Pakistani TV shows US ads condemning anti-Islam film

Video courtesy of the US embassy in Pakistan

Pakistani TV channels are airing an advert showing news clips of US President Barack Obama condemning an anti-Islam film made in the US.

The advert also features a statement from Secretary of State Hillary Clinton at a news conference rejecting the amateur film's message.

Unrest over the film, Innocence of Muslims, has claimed several lives.

Also on Thursday, a protest against the film outside the US embassy which had turned violent ended peacefully.

The adverts seek to emphasise the message reiterated by US officials throughout the crisis: that the "disgusting" film was not made by the US government, but that there is never any justification for violence.

The embassy described the advert as a "public service announcement" and repeated the statements from Mr Obama and Ms Clinton on its Twitter feed.

A caption on the advert, which ends with the seal of the US embassy in Islamabad, reads "Paid Content", the Associated Press reports.

State department spokeswoman Victoria Nuland confirmed the US spent $70,000 (£43,220) to air the clip on seven Pakistani TV stations.

She said the US embassy in Pakistan wanted to run the ads because they determined those messages were not reaching enough of the Pakistani public through regular news reporting.

The BBC's Aleem Maqbool in Islamabad says people were "choked by tear gas"

"As you know, after the video came out, there was concern in lots of bodies politic, including Pakistan, as to whether this represented the views of the US government," Ms Nuland said.

She said the television spots were the "best way" to reach as many as 90 million Pakistanis.

The low-budget film that sparked the controversy was made in the US and is said to insult the Prophet Muhammad.

Its exact origins are unclear and the alleged producer for the trailer of the film, Nakoula Basseley Nakoula, is in hiding.

'Out like a light'

The Pakistani authorities had earlier called on the army as police struggled to contain the crowd of thousands outside the US embassy in Islamabad with tear gas and live rounds.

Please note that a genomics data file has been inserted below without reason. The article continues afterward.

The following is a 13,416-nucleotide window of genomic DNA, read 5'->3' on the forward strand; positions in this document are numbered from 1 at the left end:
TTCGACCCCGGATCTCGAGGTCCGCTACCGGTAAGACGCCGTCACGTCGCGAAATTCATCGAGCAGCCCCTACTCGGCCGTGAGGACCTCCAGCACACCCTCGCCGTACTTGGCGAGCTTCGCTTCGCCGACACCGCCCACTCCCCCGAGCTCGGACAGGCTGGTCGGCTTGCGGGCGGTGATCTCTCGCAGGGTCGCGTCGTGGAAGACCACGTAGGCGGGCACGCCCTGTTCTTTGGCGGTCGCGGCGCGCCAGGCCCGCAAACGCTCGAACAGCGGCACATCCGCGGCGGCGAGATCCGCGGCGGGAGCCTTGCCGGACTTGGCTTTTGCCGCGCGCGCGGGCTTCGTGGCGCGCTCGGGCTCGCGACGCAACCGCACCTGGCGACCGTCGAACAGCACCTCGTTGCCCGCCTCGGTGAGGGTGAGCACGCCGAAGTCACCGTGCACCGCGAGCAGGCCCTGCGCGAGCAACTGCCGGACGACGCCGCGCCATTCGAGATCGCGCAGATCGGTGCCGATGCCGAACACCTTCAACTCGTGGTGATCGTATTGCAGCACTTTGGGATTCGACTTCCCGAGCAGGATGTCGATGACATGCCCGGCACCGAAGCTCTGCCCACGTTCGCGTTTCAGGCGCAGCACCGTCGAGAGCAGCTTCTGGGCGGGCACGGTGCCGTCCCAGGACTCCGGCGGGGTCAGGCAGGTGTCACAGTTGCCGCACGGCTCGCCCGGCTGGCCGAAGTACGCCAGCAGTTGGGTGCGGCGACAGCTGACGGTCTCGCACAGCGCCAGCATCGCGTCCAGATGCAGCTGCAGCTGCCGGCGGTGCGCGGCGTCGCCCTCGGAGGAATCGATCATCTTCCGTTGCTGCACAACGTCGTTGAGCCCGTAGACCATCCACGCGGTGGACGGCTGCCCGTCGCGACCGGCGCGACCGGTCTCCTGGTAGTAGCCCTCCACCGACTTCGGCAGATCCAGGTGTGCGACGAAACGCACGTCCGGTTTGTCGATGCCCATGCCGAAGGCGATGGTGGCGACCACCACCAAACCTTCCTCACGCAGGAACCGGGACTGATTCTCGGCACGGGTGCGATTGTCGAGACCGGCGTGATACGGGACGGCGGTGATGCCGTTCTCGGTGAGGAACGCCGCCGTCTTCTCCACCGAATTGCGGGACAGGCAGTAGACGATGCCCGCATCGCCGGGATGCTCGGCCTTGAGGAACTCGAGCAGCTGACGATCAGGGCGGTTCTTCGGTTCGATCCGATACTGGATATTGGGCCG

Some protesters had said they would not leave the diplomatic enclave until the US embassy was on fire.

Streets leading to the enclave, where most of the embassies are housed, were earlier blocked off with shipping containers in an effort to increase security.

Television pictures showed chaotic scenes as police tried to gain control of the situation.

Protesters burned an effigy of President Obama and threw missiles at the police.

The BBC's Aleem Maqbool in Islamabad, who did not see any evidence of the army at the scene, says the protest was "turned out like a light".

He said it was amazing, given the strength of feeling at the protest earlier, that the crowd left as peacefully as it did.

The US state department earlier issued a warning against any non-essential travel to Pakistan.

It also "strongly urged" US citizens in Pakistan to avoid protests and large gatherings.

Anti-US sentiment has been growing since people became aware of the amateur film earlier this month.

The US Ambassador to Libya was killed in an attack on the US consulate in Benghazi on 11 September.

The US secretary of state announced on Thursday that she would appoint an independent panel, chaired by a retired diplomat, to investigate the incident.

White House spokesman Jay Carney said earlier in the day, in a statement read to reporters on Air Force One, that it had been "a terrorist attack".

Protests in countries around the world have since taken place, with tensions further inflamed by the publication by a French magazine of obscene cartoons of the Prophet Muhammad on Wednesday.

The Pakistani government has called a national holiday on Friday to enable people to demonstrate peacefully.

Map showing location US embassy within diplomatic enclave

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